So, I think the best course of action is to continue to “T-Bill and chill”. My plan is to earn 5%+ in risk free treasuries while the carnage heals itself. Currently there is a huge unwinding of leveraged assets which will take time.
My main banker is u.s. There’s the Treasury Department, which isn’t going bankrupt because it can print an unlimited amount of money. If the Treasury Department fails, we will all have a problem of great concern.
Lastly, please review your net worth asset allocation and ensure it aligns with your risk tolerance and financial goals. The last thing you want is to lose all the financial progress you’ve made since the pandemic began.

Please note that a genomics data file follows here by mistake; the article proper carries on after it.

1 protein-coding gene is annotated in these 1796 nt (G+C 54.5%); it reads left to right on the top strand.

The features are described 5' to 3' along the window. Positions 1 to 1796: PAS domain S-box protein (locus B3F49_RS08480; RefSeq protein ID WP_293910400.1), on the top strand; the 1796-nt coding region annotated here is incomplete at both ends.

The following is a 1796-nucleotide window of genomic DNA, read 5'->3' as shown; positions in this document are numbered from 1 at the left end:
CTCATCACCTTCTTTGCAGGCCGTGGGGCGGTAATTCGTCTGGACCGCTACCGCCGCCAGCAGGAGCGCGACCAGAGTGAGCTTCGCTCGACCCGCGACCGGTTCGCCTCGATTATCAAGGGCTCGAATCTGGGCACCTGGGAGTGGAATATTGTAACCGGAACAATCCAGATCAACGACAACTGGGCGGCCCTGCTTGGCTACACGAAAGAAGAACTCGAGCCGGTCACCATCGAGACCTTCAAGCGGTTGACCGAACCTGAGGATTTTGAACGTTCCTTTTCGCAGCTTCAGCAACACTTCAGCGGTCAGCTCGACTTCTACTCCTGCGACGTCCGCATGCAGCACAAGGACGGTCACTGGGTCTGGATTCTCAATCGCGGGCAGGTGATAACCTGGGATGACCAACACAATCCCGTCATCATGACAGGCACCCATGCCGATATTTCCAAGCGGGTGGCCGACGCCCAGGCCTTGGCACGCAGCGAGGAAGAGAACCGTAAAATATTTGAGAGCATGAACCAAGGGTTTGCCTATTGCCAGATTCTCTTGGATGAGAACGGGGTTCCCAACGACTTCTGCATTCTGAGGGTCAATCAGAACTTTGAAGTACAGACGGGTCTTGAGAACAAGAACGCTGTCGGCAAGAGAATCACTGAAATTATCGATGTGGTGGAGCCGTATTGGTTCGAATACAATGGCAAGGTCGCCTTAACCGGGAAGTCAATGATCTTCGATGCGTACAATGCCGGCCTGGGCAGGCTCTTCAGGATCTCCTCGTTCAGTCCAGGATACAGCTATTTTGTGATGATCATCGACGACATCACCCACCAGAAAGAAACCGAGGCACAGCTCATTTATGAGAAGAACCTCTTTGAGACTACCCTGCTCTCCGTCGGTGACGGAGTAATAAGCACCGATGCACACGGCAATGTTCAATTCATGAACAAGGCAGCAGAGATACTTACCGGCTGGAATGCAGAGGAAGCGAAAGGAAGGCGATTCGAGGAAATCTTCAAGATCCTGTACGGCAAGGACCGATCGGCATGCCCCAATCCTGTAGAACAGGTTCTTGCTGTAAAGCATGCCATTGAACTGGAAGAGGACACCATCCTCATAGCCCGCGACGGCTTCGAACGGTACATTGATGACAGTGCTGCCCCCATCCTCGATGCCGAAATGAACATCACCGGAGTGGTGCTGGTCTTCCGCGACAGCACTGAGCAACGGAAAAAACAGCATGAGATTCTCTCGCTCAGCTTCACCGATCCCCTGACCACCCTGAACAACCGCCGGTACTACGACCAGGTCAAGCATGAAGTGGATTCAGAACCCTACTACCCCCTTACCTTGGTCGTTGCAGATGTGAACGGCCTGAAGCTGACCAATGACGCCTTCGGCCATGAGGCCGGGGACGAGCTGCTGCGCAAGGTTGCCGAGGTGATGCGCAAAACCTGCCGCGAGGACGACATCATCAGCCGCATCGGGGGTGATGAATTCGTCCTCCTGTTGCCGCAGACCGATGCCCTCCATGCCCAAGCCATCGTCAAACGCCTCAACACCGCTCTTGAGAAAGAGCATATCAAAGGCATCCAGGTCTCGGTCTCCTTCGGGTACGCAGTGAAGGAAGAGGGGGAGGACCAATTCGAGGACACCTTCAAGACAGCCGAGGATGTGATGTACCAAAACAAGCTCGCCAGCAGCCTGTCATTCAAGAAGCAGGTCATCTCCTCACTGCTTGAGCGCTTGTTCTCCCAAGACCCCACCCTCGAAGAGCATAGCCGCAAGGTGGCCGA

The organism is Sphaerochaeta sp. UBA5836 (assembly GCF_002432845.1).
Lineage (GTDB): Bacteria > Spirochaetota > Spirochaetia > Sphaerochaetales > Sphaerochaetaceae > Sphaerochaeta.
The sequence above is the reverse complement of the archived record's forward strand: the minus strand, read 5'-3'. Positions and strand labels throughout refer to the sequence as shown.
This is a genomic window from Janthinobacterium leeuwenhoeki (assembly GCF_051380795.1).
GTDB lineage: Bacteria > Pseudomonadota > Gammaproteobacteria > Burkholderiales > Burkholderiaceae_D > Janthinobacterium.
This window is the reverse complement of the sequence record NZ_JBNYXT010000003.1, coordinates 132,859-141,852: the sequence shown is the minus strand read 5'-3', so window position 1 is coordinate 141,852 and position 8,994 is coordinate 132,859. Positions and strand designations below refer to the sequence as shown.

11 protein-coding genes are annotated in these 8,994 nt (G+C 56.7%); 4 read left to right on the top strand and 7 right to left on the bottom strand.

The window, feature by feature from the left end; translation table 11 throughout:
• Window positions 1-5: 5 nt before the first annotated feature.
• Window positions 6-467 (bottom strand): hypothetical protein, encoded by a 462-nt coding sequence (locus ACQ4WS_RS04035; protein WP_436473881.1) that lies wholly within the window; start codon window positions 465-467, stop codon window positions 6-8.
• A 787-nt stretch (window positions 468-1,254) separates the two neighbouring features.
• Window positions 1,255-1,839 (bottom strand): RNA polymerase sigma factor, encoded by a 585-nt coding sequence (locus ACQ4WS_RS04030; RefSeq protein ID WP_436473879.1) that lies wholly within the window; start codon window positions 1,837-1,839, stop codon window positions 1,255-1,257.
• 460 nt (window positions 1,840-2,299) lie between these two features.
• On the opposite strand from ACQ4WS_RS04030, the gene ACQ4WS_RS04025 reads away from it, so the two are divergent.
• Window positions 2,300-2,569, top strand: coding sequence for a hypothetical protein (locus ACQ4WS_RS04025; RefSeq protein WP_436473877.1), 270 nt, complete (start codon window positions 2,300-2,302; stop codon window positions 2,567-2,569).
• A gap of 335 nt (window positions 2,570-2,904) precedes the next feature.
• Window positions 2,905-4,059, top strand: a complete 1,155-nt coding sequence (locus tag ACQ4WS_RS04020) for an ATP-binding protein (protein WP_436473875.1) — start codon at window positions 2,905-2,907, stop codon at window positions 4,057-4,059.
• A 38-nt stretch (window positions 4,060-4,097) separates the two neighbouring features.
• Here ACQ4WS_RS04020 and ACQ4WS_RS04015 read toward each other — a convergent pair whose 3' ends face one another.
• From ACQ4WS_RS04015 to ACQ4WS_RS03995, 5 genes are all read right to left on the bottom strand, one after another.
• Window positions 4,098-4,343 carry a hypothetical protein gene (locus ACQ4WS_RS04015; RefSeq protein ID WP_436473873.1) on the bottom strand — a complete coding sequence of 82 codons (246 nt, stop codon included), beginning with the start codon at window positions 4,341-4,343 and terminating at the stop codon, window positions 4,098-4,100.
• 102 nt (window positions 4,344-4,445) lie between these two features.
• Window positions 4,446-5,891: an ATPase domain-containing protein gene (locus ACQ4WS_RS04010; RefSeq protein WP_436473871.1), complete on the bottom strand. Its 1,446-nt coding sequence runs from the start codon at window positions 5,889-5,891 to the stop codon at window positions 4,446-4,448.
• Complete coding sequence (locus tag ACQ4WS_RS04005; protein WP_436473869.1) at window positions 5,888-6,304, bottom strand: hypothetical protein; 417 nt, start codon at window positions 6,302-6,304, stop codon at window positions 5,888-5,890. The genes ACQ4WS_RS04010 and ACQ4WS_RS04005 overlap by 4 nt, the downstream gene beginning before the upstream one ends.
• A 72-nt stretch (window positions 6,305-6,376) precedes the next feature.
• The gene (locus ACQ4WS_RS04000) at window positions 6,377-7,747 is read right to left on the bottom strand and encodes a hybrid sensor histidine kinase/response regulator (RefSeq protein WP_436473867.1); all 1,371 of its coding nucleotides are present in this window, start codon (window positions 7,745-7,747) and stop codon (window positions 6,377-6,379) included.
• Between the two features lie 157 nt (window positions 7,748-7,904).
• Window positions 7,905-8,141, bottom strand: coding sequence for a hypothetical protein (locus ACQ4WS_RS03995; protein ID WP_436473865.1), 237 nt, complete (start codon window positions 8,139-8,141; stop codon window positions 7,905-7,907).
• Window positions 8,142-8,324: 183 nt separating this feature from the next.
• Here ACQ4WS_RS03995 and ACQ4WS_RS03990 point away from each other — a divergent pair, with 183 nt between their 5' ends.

Reader Questions and Suggestions
How are you preparing to run another bank? Do you think the contagion will spread to other regional banks and larger banks? Will the collapse of Silicon Valley Bank and potentially other regional banks slow down the Fed or change its rate hike decisions?
Pick up a copy of My Instant Wall Street Journal Bestseller By This, Not That. The book helps you make more optimal investment decisions so that you can live a better, more fulfilling life. You can pick up a copy for sale on Amazon today.